Jacoby Brissett – As a veteran of several offenses, Brissett thrived in Cleveland’s scheme, outplaying his career averages across the board. He likely would have taken the Browns to the playoffs if they hadn’t reinstated Deshaun Watson at QB.

Deshaun Watson – The Browns could have been a far more successful team if it wasn’t for the misguided signing of Watson. He has been frankly awful for most of his Cleveland career and, in his first season, set averages far below his career norms. Much of this was put down to the extended absence from the field, but 2023 did little to restore faith.

Matthew Stafford – After years dwindling in Detroit, Stafford had a career year with the Rams, leading them to a Super Bowl win. He posted a completion rate four spots above his average and scored 0.4 more touchdowns per game while doing so.

Teddy Bridgewater – When Bridgewater landed in Denver in 2021, he became the 10th different QB to start for them since Peyton Manning retired in 2015. Understandably, things weren’t great in Denver at this time, but Bridgewater played to a reasonable standard right around his career average in completion rate and above average in touchdowns.

Jared Goff – When Goff landed in Detroit, it was viewed as a salary dump by the Rams, giving up Goff and picks to acquire Stafford. Ultimately, over the next few years, it’s likely the Lions have the more secure QB situation. Goff struggled to score touchdowns in his first year as a young Lions offense found its feet, but he completed 67% of his passes, which was up from a career average of 64.7%.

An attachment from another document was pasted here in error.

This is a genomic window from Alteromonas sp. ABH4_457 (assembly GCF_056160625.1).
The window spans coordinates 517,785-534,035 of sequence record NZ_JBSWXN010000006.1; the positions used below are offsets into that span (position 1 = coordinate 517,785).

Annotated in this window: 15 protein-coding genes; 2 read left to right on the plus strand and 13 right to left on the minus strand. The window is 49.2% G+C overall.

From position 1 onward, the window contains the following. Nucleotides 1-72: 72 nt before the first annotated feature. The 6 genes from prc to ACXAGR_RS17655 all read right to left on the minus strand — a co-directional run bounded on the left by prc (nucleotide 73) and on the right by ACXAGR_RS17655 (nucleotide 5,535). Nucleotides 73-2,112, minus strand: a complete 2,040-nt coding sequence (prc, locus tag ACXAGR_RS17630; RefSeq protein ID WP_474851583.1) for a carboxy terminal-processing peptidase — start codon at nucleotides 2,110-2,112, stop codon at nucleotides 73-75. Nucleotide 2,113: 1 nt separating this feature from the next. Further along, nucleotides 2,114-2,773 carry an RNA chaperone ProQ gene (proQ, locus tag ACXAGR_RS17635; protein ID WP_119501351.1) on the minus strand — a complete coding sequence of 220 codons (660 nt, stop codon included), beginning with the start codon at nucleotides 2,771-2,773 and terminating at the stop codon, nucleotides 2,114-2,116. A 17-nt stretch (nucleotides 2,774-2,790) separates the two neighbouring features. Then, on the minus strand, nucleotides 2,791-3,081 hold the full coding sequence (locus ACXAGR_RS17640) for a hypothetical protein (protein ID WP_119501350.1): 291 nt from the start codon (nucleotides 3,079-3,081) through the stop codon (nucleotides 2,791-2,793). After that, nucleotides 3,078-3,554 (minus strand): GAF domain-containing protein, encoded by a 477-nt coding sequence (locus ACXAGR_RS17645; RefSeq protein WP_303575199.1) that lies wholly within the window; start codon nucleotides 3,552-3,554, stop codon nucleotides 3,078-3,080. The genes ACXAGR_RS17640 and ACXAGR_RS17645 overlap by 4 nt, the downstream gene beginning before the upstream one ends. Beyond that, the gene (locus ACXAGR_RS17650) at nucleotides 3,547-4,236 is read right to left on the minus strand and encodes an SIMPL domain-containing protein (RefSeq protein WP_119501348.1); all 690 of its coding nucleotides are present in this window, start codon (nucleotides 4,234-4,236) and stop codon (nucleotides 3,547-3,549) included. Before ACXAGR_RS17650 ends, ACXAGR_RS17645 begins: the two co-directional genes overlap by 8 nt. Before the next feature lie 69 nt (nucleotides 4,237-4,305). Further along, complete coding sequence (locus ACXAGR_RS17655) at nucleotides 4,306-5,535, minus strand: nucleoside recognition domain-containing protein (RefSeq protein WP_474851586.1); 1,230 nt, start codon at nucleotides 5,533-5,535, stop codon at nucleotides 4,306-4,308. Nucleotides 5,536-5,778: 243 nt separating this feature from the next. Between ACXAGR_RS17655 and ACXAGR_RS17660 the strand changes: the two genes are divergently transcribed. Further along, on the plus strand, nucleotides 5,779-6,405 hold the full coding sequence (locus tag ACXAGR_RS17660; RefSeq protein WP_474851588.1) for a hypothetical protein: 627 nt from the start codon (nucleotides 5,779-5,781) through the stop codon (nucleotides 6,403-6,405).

Quarterback Conclusions

There’s a wide range of outcomes for quarterbacks changing teams, and there is a lot of pieces to this puzzle. The quarterbacks who have succeeded are those who went to schemes that suited them with the pieces they needed to succeed.

Goff went to a team with a very good offensive line and a dome. Both factors have shown to consistently improve his play. Stafford went to a team with excellent pass catchers and an offensive head coach who knew how to get the best out of him. Meanwhile, Wilson went to a team with question marks over their head coach, offensive line, and wide receivers. Garoppolo left behind an excellent situation for one that looked shaky.